Westinghouse Electric Corporation was headquartered in Pittsburgh. They were already sponsoring national shows that were getting noticed. “Westinghouse Studio One” on CBS television was contributing to the Golden Age of Television with live dramas like “The Laughmaker” and “Twelve Angry Men.” While WDTV cleared Studio One in Pittsburgh, the company grew impatient to have control of a VHF channel in their home market.
Westinghouse Radio Stations, Inc. was already an established entity that started with the historic launch of the country’s first commercial radio station, KDKA, in November of 1920. Within four years the company had licensed four additional radio stations. Westinghouse wanted more. Now they wanted to expand into television. Their first station was WBZ in Boston. To that they added KYW (formerly WPTZ), Philadelphia and KPIX, San Francisco.
Before the freeze, Westinghouse felt getting the Pittsburgh channel 6 allocation was a going to be a sure thing. The FCC, however, had other ideas. In issuing its mandates to cities around Pittsburgh to be sure further interference wouldn’t be a factor, the Commission moved the Johnstown channel frequency from 13 (clearing the frequency for WQED, Pittsburgh’s educational channel) to 6.
Then after the freeze was lifted, Westinghouse competed with other hopeful applicants to get the channel 9 allocation the FCC had added to the Steubenville/Wheeling market moved into Pittsburgh market. The Commission would not budge and channel 9 (WSTV) along with channel 7 (WTRF) were permitted to go on the air.
From there, Westinghouse appealed to the FCC to allow the educational station that would become WQED to share time with Westinghouse since at the time, educational television only transmitted programming during the day and not in the evening or on the weekends. Again, Westinghouse was denied.
About this same time, the first two UHF stations, WENS and WKJF went on the air thanks to the new higher frequencies the commission had opened up. Unfortunately, all the TV’s sold during the period up to then were VHF channel 2-13 only. The UHF signal could only be successfully received with an expensive converter and a second antenna. And there was no guarantee, because of the mountainous topography of the area, there would be a signal to be received. The public largely ignored UHF. WKJF, after less than a year, failed. This was not unique to Pittsburgh. UHF stations were failing all over the country at an alarming rate for the same reasons.
Clarke Ingram is a DuMont network and UHF historian. He provided more specifics to the situation. “It wasn’t so much that the FCC refused to grant Pittsburgh licenses and/or wished to protect WDTV’s operation, but rather that the two other commercial VHF channels in Pittsburgh (4 and 11) were tied up in competitive hearings and litigation for years. Once the issues were settled, the licenses were granted. (WENS, in particular, was very nettlesome to the grantee of channel 11, and finally had to be paid to go away.)”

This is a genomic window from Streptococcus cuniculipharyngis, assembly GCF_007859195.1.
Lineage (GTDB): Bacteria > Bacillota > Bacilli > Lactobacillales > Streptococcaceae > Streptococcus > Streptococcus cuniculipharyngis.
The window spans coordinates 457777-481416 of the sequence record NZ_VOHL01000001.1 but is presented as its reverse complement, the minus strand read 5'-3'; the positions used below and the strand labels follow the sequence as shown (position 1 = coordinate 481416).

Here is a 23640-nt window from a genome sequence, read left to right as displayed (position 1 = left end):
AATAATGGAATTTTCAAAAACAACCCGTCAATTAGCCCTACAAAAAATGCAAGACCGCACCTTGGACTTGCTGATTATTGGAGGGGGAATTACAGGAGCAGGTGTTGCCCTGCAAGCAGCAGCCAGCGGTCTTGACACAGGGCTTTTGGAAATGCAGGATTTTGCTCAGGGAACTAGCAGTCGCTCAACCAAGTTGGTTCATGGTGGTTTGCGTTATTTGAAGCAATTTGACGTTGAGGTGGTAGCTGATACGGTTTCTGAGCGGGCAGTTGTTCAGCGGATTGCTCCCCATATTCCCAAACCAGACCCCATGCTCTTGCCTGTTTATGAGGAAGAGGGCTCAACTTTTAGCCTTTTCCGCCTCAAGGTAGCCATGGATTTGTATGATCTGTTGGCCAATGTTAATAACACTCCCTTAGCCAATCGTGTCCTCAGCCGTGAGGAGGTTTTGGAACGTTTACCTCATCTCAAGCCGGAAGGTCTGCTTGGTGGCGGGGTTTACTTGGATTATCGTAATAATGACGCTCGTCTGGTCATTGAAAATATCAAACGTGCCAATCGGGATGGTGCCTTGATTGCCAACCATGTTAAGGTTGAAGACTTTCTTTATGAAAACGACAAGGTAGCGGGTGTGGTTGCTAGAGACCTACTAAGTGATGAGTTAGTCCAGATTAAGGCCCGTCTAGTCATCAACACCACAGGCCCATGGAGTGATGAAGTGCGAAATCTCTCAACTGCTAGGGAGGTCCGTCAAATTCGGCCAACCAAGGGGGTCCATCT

Once again, WDTV was left alone in the marketplace. WENS stayed on air but didn’t have a large audience. If you lived far enough to the northeast, you could get the Johnstown station or to the southwest the two new stations from the Steubenville/Wheeling market. They did provide an alternative but back in those days everyone’s antenna was pointed the other direction – toward Pittsburgh. Some homeowners installed another expensive extra – the antenna rotation remote control.
The FCC was now looking at the other VHF applications. Westinghouse was involved with the application process for channel 11. There were rumors that DuMont was having financial problems. Paramount Studios who had stock in DuMont had vetoed a merger with the ABC television network. A merger with ABC-TV would allow both companies to draw on their strengths. For ABC-TV, the DuMont television manufacturing business and for DuMont, the ABC radio affiliates. When the merger was voted down, DuMont was looking for an influx of cash and WDTV might have to be the source..
Quickly, the two companies met and came to an agreement. The asking amount was staggering for the time. During those early years, stations were bought and sold fairly routinely as the market went through its growing pains. But this one was for the record books. Westinghouse agreed to pay DuMont $9.75 million (almost $92 million dollars in today’s dollars). Needless to say, it was assumed the channel 11 efforts would be dropped in the face the news of the WDTV purchase.
On January 10, 1955 Westinghouse took over the DuMont property. A couple weeks later, on January 31, 1955, the legendary channel 2 local newscaster, Bill Burns, made it official changing the call letters from WDTV to KDKA-TV promptly at 12 noon.
After the change in 1956, KDKA-TV moved into the Gateway Center in downtown Pittsburgh. They had started with no studio at the beginning then moved into the Chamber of Commerce building. When they moved to Gateway Center, it was taken over by KQV Radio just as the rock and roll era was beginning. The new building is near where the Monongahela and the Allegheny rivers meet to form the Ohio in an area named Point State Park.
But WDTV (now KDKA-TV) continued on without any competition until 1957 when at last the FCC awarded Pittsburgh’s second VHF station license to the Pittsburgh Post Gazette and gave it the call letters WIIC and affiliated with NBC. A year later, Hearst Corporation received the third VHF assignment with the call letters WTAE and affiliated with ABC.
As for the UHF stations, WENS held on the longest but in 1955, only about two months after the WDTV purchase by Westinghouse, a freak storm with high winds blew through the area and brought down their transmission tower. They tried to get back on the air through cooperative transmission arrangements with WQED, the educational outlet’s transmission facilities. Ingram added, “They [WENS] did return to the air, using a shorter tower. They limped along until August 1957, signing off the on the day before channel 11 signed on.”
Some closing post scripts to the story of KDKA-TV. That same storm that brought down the WENS tower also twisted the KDKA-TV tower to the point it had to be replaced. All that remains today is the first 160 feet of the free standing tower. The station continues to press it into use for other services as you can see from the picture.
Another part of the postscript is that within two years after the consummation of the sale of WDTV to Westinghouse, DuMont closed its doors for good and became a footnote in the growth of television in the U.S.
Westinghouse’s relationship with NBC went downhill over a deal to swap the Cleveland and Philadelphia stations. After the FCC got involved, KDKA-TV became CBS primary affiliate. In 1996, Westinghouse acquired CBS and KDKA-TV again became an owned and operated station, this time for its successful parent company, Westinghouse.